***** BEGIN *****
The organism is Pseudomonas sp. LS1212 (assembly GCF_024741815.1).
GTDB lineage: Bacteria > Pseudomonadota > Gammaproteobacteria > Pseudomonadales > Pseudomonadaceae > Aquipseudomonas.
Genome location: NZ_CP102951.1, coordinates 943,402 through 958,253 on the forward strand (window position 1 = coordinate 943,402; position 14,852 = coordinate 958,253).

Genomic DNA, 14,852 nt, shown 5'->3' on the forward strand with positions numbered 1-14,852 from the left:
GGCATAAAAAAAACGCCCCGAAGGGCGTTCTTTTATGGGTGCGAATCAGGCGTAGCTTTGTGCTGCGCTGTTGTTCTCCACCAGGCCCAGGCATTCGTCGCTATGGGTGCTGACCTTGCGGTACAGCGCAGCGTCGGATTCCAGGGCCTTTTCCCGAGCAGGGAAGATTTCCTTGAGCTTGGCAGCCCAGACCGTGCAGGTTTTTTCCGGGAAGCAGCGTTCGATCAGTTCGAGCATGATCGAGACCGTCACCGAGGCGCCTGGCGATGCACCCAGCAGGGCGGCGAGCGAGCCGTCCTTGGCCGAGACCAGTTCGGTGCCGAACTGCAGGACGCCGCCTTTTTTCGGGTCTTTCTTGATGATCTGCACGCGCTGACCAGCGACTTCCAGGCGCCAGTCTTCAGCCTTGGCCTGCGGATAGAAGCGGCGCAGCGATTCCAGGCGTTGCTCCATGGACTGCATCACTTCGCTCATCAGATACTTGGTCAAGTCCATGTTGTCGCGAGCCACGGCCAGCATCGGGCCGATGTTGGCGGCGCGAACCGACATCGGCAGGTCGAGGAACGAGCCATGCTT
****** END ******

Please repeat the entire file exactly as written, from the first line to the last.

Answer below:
The organism is Pseudomonas sp. LS1212 (assembly GCF_024741815.1).
GTDB lineage: Bacteria > Pseudomonadota > Gammaproteobacteria > Pseudomonadales > Pseudomonadaceae > Aquipseudomonas.
Genome location: NZ_CP102951.1, coordinates 943,402 through 958,253 on the forward strand (window position 1 = coordinate 943,402; position 14,852 = coordinate 958,253).

Genomic DNA, 14,852 nt, shown 5'->3' on the forward strand with positions numbered 1-14,852 from the left:
GGCATAAAAAAAACGCCCCGAAGGGCGTTCTTTTATGGGTGCGAATCAGGCGTAGCTTTGTGCTGCGCTGTTGTTCTCCACCAGGCCCAGGCATTCGTCGCTATGGGTGCTGACCTTGCGGTACAGCGCAGCGTCGGATTCCAGGGCCTTTTCCCGAGCAGGGAAGATTTCCTTGAGCTTGGCAGCCCAGACCGTGCAGGTTTTTTCCGGGAAGCAGCGTTCGATCAGTTCGAGCATGATCGAGACCGTCACCGAGGCGCCTGGCGATGCACCCAGCAGGGCGGCGAGCGAGCCGTCCTTGGCCGAGACCAGTTCGGTGCCGAACTGCAGGACGCCGCCTTTTTTCGGGTCTTTCTTGATGATCTGCACGCGCTGACCAGCGACTTCCAGGCGCCAGTCTTCAGCCTTGGCCTGCGGATAGAAGCGGCGCAGCGATTCCAGGCGTTGCTCCATGGACTGCATCACTTCGCTCATCAGATACTTGGTCAAGTCCATGTTGTCGCGAGCCACGGCCAGCATCGGGCCGATGTTGGCGGCGCGAACCGACATCGGCAGGTCGAGGAACGAGCCATGCTT